Based on scientific studies, fishes are concentrated cold-blooded, but the discovery of Opah fish, made that fact at stake. Scientist found out that the Opah fish is a warm-blooded animal like us humans and other mammals.
Nicholas Wegner, study leader at biologist in Southwest Fisheries Science Center of National Oceanic and Atmospheric Administration (NOAA) Fisheries in La Jolla, California said that the majority of fish are exotherms, which means they need heat from their environment to survive.
As an endotherm, the Opah or Lampris guttatus is maintaining its body temperature by heating up the surrounding water they plunged in, with this ability they can even reached diving the depths of 1,300 feet (396 meters).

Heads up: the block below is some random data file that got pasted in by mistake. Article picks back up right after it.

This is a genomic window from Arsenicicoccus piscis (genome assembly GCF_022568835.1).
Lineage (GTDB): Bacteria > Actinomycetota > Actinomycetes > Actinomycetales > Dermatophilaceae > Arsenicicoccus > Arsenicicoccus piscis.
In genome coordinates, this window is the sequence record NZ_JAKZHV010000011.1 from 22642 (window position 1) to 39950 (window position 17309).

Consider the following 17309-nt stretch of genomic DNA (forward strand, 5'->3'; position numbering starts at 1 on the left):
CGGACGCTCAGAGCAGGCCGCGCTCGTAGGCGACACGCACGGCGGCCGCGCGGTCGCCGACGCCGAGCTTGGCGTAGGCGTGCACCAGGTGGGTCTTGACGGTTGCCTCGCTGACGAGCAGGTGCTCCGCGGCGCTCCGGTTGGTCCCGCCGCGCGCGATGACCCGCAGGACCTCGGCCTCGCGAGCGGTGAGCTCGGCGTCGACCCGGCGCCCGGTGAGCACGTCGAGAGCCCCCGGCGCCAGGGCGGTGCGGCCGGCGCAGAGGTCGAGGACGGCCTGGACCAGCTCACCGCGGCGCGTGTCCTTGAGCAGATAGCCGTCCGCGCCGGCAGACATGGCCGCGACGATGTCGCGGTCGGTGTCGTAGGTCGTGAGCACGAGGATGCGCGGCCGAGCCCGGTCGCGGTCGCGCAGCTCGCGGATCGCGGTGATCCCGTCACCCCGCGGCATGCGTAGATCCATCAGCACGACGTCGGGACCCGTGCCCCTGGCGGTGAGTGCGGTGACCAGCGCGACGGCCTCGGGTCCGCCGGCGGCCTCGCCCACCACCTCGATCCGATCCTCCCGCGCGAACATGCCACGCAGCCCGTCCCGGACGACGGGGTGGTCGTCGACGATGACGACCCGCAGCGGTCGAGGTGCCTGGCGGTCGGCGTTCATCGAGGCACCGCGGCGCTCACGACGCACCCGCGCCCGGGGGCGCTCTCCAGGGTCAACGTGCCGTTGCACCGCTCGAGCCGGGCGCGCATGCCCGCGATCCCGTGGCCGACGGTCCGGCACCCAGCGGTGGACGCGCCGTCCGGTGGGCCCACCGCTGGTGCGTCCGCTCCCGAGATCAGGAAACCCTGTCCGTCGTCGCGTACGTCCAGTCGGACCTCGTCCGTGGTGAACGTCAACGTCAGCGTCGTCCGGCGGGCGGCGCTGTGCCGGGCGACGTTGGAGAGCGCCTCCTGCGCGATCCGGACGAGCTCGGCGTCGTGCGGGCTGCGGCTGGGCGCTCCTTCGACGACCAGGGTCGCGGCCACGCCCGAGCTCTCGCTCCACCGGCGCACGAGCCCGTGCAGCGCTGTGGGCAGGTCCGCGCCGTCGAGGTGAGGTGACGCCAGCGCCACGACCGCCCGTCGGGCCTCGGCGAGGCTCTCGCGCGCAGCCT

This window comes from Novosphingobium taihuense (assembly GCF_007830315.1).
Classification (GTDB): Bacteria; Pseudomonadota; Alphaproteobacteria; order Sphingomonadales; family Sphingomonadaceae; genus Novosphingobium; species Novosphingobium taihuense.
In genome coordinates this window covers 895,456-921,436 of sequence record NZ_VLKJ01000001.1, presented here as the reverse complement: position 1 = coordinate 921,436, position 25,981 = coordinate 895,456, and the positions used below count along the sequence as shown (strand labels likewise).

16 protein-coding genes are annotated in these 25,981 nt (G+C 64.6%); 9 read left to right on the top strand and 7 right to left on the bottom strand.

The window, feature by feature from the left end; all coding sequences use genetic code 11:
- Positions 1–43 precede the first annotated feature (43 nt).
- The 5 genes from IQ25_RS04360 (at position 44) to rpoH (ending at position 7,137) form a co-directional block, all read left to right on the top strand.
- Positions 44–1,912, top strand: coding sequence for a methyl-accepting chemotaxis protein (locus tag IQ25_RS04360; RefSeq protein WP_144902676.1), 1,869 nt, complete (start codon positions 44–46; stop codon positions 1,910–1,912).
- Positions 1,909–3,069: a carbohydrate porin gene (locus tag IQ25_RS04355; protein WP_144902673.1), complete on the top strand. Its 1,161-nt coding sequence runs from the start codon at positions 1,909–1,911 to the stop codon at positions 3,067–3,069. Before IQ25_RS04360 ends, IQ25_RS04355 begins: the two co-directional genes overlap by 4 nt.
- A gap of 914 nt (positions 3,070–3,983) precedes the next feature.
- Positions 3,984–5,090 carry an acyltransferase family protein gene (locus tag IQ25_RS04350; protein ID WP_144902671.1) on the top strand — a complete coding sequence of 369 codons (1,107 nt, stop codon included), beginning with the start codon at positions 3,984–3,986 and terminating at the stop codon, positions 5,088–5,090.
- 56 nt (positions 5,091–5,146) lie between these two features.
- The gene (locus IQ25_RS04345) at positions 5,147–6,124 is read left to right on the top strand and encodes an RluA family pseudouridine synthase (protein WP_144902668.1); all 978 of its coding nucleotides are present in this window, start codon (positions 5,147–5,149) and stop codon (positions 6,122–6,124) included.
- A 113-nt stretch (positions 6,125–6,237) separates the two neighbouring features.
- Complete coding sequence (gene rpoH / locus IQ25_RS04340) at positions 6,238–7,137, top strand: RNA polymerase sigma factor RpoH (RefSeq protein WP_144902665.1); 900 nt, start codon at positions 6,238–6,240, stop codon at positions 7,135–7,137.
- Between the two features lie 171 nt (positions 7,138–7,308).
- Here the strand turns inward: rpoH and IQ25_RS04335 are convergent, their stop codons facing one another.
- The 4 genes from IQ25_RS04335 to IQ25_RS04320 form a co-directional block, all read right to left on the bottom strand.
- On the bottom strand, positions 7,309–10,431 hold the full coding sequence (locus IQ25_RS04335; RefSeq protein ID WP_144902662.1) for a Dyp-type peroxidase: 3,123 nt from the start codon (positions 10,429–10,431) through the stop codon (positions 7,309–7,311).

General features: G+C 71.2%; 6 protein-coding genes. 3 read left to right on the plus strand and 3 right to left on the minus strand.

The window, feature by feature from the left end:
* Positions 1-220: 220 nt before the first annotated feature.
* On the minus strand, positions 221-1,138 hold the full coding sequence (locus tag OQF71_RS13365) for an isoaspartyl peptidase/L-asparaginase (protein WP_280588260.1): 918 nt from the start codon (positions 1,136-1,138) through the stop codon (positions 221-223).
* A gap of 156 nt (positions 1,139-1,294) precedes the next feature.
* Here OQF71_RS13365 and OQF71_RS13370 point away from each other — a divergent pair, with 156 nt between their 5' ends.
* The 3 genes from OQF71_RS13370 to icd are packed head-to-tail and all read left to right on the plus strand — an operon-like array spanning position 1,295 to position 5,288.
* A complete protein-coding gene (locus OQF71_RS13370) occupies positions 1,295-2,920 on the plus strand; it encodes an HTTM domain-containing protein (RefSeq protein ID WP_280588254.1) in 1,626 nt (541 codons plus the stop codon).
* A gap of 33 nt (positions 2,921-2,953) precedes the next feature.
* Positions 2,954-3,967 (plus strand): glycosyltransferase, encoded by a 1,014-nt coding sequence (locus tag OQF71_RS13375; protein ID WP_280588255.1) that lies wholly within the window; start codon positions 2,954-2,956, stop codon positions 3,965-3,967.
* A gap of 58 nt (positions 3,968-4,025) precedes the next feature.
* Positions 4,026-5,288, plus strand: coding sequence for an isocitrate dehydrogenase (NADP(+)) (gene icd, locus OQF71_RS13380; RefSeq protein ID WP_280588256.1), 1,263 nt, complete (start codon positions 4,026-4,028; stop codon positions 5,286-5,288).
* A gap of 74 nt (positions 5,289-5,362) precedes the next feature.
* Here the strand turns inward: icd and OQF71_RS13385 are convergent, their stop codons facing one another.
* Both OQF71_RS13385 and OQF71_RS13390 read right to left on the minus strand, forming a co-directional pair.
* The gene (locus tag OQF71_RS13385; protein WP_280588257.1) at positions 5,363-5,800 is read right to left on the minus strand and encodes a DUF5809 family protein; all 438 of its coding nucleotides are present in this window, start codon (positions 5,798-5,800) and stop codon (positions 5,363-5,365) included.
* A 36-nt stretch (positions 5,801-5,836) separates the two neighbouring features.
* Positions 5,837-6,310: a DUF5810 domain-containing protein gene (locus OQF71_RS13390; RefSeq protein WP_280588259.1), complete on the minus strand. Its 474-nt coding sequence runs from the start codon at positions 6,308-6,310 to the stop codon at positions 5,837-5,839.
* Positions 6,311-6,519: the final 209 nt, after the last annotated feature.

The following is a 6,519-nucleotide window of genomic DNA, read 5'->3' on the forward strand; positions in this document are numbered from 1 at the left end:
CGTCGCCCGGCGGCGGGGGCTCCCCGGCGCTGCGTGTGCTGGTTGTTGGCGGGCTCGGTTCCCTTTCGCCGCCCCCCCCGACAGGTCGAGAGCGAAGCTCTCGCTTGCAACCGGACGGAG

Commonly called as moonfish, with small red fins and giant oval-shaped body reaching six feet (1.8 meters) long. The fins warm up the body of this rare fish, in addition to the heat of the water from sunlight.
It appears that heat produces in the body of Opah is the energy generated from the movement of its fins while swimming.
The researchers first suspected that there was something different in Opah after reviewing a sample of gill tissue of fish. According to the new study, the blood vessels in tissue that carries cold oxygenated blood from the gills to the body is linked to the warmth, in turn bringing warm, deoxygenated blood from the body to the gills.